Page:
Scotland’s taking action to tackle the twin crises of climate change and biodiversity loss. Government, businesses, communities and individuals are working together to protect Scotland and our planet. We need everyone across the nation to take action and play their part to reach net zero emissions. Find out how you can get involved in our campaign and together, let’s do net zero.
Following the successful launch of the Climate Emergency campaign with the support of Forth Environment Link and Bantaskine Primary School in Falkirk with the Cabinet Secretary for Net Zero, Energy and Transport Michael Matheson, the campaign moves into its second phase which focuses on the action that Scotland is taking.
As a nation, Scotland is providing leadership and showing that change is possible in a fair and just way that can bring about economic growth. We are coming together to respond and adapt to the changes we have seen in our climate and preparing for the challenges we’ll face as our climate continues to change.
To support the campaign, we have gathered a “collective” of influential, cultural and business voices across five core areas of consumer interest as we come out of the pandemic this summer; music and events; food and drink; fashion and retail; travel and tourism and home and outdoors.
Reinforcing the overarching call to action #LetsDoNetZero, these leading voices will provide an ongoing visibility, awareness and encouragement of activity that will grow from launch in June and continue throughout the summer. Using their channels and networks, they’ll call on people across Scotland, to unleash their net zero potential and act now.
“The fashion industry is growing at an exponential rate and is more accessible than ever before. This, however, brings its disadvantages, such as fast fashion, which is wreaking havoc on the environment. Through this campaign I hope to show how we can move from a ‘take, make and dispose’ economy to a ‘reduce, reuse, repair and recycle’ circular economy where goods and materials are kept in circulation for as long as possible.”
“In my opinion, active travel should be renamed joyful journeys because travelling this way helps me decompress and reconnect whereas driving makes me feel the opposite. Transport is the biggest contributor to greenhouse gas emissions in Scotland but it doesn’t have to be this way. I’m pleased to be part of this campaign to help share the message that reducing our congestion and pollution levels significantly will also make us healthier and happier in our efforts to reach net zero.”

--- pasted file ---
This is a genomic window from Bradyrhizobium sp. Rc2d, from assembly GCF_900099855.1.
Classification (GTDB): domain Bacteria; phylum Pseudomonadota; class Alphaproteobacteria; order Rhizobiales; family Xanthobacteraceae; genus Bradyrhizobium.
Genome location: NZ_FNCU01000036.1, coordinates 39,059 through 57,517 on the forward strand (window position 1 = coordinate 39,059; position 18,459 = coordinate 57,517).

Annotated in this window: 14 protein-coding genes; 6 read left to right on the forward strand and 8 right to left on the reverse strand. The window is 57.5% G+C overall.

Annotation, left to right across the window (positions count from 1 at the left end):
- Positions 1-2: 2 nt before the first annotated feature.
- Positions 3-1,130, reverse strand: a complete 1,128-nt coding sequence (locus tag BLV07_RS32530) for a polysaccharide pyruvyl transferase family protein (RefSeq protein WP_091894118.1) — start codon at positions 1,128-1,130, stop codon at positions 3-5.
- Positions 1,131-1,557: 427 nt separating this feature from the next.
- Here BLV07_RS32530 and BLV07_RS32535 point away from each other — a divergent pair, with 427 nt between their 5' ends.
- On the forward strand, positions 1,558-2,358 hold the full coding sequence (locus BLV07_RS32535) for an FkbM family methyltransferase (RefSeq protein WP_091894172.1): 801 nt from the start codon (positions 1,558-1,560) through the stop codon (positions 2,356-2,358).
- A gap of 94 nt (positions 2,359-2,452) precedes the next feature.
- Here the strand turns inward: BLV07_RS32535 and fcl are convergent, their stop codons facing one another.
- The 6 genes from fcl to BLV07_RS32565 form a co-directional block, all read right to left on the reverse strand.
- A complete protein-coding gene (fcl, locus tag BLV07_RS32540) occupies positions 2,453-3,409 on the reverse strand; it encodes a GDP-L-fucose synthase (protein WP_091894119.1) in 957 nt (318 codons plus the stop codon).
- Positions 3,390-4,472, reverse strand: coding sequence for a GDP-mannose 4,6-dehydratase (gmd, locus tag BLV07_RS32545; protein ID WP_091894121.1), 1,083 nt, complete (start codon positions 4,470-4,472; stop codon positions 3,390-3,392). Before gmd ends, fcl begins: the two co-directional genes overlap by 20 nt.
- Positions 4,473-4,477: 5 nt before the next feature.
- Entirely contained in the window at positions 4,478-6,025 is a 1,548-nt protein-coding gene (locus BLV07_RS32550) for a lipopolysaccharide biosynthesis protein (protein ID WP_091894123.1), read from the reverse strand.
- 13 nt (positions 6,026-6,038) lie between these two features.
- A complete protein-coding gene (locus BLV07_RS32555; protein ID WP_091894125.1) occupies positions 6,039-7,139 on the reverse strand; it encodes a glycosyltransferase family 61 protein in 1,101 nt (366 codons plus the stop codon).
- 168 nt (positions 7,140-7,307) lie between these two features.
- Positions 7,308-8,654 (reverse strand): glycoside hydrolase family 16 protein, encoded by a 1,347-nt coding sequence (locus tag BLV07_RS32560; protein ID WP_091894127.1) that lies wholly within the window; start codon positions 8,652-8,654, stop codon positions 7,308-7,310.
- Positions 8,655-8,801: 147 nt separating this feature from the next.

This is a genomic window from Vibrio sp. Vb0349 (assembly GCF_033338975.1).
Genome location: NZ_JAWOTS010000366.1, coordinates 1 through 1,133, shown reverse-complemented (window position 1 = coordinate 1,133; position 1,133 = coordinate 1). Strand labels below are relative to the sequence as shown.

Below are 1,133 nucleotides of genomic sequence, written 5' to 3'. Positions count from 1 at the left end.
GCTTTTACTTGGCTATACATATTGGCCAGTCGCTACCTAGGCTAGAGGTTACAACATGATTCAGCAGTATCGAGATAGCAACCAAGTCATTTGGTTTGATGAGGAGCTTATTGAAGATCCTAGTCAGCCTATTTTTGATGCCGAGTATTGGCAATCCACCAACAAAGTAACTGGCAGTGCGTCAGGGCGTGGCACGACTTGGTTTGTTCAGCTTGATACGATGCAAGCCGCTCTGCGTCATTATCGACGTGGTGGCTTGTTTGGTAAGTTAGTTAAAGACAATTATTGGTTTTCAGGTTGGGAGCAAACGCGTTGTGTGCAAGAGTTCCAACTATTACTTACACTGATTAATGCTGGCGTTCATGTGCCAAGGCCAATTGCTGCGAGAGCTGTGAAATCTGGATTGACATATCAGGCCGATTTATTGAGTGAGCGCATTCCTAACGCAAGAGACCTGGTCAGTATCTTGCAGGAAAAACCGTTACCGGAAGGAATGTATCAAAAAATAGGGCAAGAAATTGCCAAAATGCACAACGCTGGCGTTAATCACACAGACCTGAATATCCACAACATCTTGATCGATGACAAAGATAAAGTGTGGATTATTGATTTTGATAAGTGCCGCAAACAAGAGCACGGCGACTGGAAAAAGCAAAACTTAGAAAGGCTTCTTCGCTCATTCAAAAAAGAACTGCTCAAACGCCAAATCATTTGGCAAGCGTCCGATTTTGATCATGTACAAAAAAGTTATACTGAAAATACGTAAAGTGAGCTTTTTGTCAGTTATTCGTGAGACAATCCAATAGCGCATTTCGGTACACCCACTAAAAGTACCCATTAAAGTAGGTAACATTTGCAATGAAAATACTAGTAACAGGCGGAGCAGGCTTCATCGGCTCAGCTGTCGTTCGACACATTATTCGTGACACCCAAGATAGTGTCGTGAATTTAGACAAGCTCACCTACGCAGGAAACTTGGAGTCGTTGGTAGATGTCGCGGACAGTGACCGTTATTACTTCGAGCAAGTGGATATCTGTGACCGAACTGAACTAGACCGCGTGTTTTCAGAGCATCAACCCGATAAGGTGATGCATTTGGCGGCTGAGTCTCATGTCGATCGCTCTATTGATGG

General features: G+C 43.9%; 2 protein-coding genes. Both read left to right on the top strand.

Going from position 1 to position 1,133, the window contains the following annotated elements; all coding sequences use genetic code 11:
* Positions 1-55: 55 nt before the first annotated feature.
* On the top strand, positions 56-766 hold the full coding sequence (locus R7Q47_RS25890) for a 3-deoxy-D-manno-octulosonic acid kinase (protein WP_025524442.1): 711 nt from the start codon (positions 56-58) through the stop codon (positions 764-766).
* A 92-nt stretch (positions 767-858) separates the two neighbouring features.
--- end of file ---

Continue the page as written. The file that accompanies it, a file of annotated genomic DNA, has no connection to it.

"I’m passionate about the outdoors and implementing ways to help protect it. The impact from the climate emergency on biodiversity is devastating, with many species facing extinction. There are countless ways we can help make space for more nature around us and allow it to truly thrive, which is why I’m so excited to be part of this campaign as we all need to act together now to meet our net zero goals.”
“I always place huge importance on working with seasonal, local produce and reducing carbon emissions wherever possible. Food waste is one of the biggest culprits of greenhouse gas emissions, and it’s so important we educate each other on ways we can help reduce this. By making healthy and sustainable food choices, we can all play our part in helping Scotland reach net zero.”
"Reducing carbon emissions in the music and events industry has never been more of a pressing issue than it is now. We can all make changes and innovate in our own areas to help tackle the climate emergency and meet net zero targets. Within our company, we have placed environmental sustainability at the heart of our operations, making sure we are playing our part to help reach the target of net zero in Scotland. Everyone across all areas of the industry can help achieve this goal – from artists to promoters to music fans – and the time to make these changes is now. By everyone getting involved, sharing knowledge on the subject and acting together, we can reach Scotland’s goal of net zero which will transform in a positive way our economy and environment, building healthier and greener places to live."
Campaign messaging will be shared from the Net Zero Scotland social media channels - @ScotGovNetZero. We’d love it if you could show your support by liking, commenting on and sharing our content.
Remember to tag us in your posts – @ScotGovNetZero – and use our campaign hashtag #LetsDoNetZero
Below are detailed key messages grouped into key behaviour areas. We appreciate that some of these messages will be more relevant than others for your own channels and activity, so please use whichever messages work best for you. The messages can be weaved into any additional communication platforms that you are using such as blog posts, Whatsapp/ SMS or social media posts.
Carbon emissions are made through the creation of materials, goods and services as well as when they are disposed of, so by keeping existing materials in circulation for longer we can significantly help to reduce their carbon footprint and help Scotland meet its net zero target.
Four-fifths (80%) of Scotland’s carbon footprint comes from the materials, goods and services that are produced, used and then often disposed of after just using only once.
Over the past 20 years, Scotland’s progress in reducing waste emissions has been striking – we’re recycling more than we send to landfill and the amount of waste going to landfill is at its lowest since records began. But there’s still a lot of work to do to reduce waste further and meet our net zero emissions target.